Object-selection mode maps your left-, middle-, and right-mouse buttons to node, branch, and tree selection, respectively.

    If you select an object that is part of a hierarchy, left-clicking selects only the object, middle-clicking selects all objects in its branch, and right-clicking selects the entire tree (in the 3D views only).

    NoteYou can select objects in the explorer at any time, regardless of the active tool.
  3. Select an object in a User view by clicking on it.

    After you have selected the object, you can manipulate it, for example, by using a transformation tool such as scaling.

  4. Click the Local manipulation mode button in the Transform panel.

  5. Press the X key and use the mouse to click and drag the manipulator that appears.

    The s button in the Select panel is highlighted and the pointer changes to indicate that you are using the scale tool. When you release the X key, the scale tool is deactivated and you return to the previous tool (in this case, the selection tool).

    For more information on selection and manipulation modes, see Selecting [Scene Elements] and Transformations [Working in 3D Space].

    To get a different view of your work, you can change the camera viewpoint.

  6. In a User view, press the O key while dragging with the left mouse button to orbit your scene.

  7. Quickly press and release the Z key. This activates the zoom and pan tool in sticky mode.

  8. Left-click and drag to pan your scene, hold down the middle mouse button to zoom in, and hold down the right mouse button to zoom out.

    Notice that when you release the mouse button you are still in zoom and pan mode. This is because the tool was activated as sticky: if you quickly press and release the key, the tool is activated and remains that way until you select another tool.

  9. To deactivate the zoom and pan tool, press Esc.

    For information on camera-manipulation tools, see Navigating in 3D Views [Basics].

  10. Quickly press and release the S key. This activates the navigation tool:

    • The left mouse button lets you pan (track).

    • The middle mouse button lets you dolly.

    • The right mouse button lets you orbit.

  11. To activate another tool, press any key or choose a tool from the main command panel. For example, you can switch to selection mode by pressing the space bar or by clicking the selection button on the main command panel.

Reactivating the Last Auxiliary Tool

To reactivate the last auxiliary tool, press, (comma). This reactivates the last tool used in sticky mode other than Select, Translate, Rotate, Scale, or Navigate.

Keeping Track of the Active Tool

You will often move back and forth between tools as you work. Here are a few ways to keep track of the tool you are working with:

  • You can activate a number of tools from the main command panel. If the Select icon (large arrow) is highlighted, for example, you know that your mouse is mapped to the selection tool. If one of the SRT buttons is selected, you are in transformation mode, and so on.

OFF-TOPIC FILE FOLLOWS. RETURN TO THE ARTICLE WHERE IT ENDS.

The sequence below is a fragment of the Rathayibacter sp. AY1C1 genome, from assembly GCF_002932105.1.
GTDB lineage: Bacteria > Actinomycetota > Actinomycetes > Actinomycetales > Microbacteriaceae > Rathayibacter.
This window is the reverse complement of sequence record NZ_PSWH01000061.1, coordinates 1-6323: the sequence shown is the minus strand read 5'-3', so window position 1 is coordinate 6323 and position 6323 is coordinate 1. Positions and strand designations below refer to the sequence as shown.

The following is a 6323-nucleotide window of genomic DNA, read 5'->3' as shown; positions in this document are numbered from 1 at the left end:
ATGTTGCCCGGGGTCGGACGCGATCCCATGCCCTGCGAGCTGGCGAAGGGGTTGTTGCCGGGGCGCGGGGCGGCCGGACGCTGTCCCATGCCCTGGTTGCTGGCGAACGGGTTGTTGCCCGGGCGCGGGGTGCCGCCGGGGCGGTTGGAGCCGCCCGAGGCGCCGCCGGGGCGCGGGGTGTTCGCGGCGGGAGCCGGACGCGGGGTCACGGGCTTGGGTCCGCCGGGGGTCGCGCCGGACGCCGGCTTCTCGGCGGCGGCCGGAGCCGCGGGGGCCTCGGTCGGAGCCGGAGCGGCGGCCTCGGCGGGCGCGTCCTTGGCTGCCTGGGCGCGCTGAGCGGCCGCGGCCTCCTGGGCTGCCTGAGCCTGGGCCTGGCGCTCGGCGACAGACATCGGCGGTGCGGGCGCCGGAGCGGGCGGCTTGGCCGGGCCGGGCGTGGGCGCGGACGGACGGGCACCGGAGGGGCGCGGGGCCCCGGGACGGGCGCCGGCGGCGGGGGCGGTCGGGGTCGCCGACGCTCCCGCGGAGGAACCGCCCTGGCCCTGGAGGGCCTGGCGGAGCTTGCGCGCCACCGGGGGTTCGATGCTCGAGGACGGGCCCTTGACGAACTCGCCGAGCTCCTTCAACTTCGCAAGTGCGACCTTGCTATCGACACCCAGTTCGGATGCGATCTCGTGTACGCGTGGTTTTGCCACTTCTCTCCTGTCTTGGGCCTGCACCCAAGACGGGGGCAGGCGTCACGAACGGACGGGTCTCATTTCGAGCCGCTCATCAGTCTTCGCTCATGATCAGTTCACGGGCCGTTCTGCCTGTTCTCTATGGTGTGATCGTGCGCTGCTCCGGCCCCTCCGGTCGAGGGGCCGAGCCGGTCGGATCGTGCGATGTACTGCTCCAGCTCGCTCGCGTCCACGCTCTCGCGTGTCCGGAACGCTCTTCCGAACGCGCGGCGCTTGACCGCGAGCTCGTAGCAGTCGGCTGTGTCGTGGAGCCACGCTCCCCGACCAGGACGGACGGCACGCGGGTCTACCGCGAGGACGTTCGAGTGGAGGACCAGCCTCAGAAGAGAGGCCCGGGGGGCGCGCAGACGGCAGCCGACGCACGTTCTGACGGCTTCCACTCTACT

• In most cases, the mouse pointer changes to indicate the active tool. For example, when the orbit tool is active, the pointer turns into an orbit icon.

  • The mouse line at the bottom of the interface displays which operation is mapped to each of the mouse buttons. Always check the mouse line for the current tool status.

Repeating Commands

You can repeat the last command in general, as well as repeat the last command from a specific menu button. For example, this lets you apply an operation to the selected object, then select a different object and apply the same operation again without digging through menus and submenus.

To repeat the last command

  • Choose Edit Repeat (command name) from the top menu bar. Alternatively, press the period key (.).

    The name of the menu item indicates which command will be repeated.

    Certain categories of commands cannot be repeated:

    • Selection commands. This allows you to apply a command to selected elements, then select other elements and repeat the command.

    • Interactive manipulation, for example, using the transform tools (V, C, X) or the Move Point tool (M). However, transformation values entered numerically in the Transform panel can be repeated.

    • General commands, such as Tools Devices Disable All Devices on the Animate toolbar.

    • Viewing commands, such as toggling the display of nulls in a 3D view.

    • Playback and timeline commands, such as changing frames.

    • Camera navigation and viewing commands, such as orbiting, zooming, and framing.

    • Parameter changes made in a property editor.

    When the last command can't be repeated, Edit Repeat will repeat the previous command instead.

To repeat the last command from a specific menu button

  • Middle-click on a menu button in a toolbar or panel, or on a sub-menu in a tear-off.

    For example, select a grid and choose Modify Deform Randomize on the Model toolbar. Then, get a new grid using the Get Primitive menu, and middle-click on the Modify Deform menu button. A Randomize deformation is applied to the new grid, even though the last command overall was from the Get Primitive menu.

    Note that middle-clicking to repeat a command does not work in the main menu. In addition, it does not work across toolbars — if you choose Get Primitive Null in the Model toolbar and then switch to the Animate toolbar, the Get Primitive menu button in the Animate toolbar does not remember the Null command.

Tearing Off Menus

You can tear off most menus in Softimage so that they stay in floating windows that you can move around the interface as you like. This is useful for when you have a few menus that you use sometimes, but don't want to always have to change toolbars or menus to access them. Or you want to hide the main command panel, for example, to gain viewing real estate, but still want to keep a menu from that panel available.

You can tear off menus and submenus from:

  • A toolbar on the left of the interface or on the main menu bar.

  • The Model, Animation, Render, Simulate, and Hair toolbar names on the main menu bar. This creates a floating toolbar.

  • The main command panel.

  • The Animation menu at the bottom of the interface.

To tear off a menu

  • Click on the dotted line at the top of a menu or submenu and drag to any area in the Softimage interface.

    When you release the mouse button, the menu is loaded into a floating window that you can minimize, resize, and close. The torn-off menu stays available only for the current Softimage session; that is, it's not saved with your scene.


    Click on the dotted line at the top of a menu and drag to any area in the interface.


    The menu is loaded into a floating window for the current session.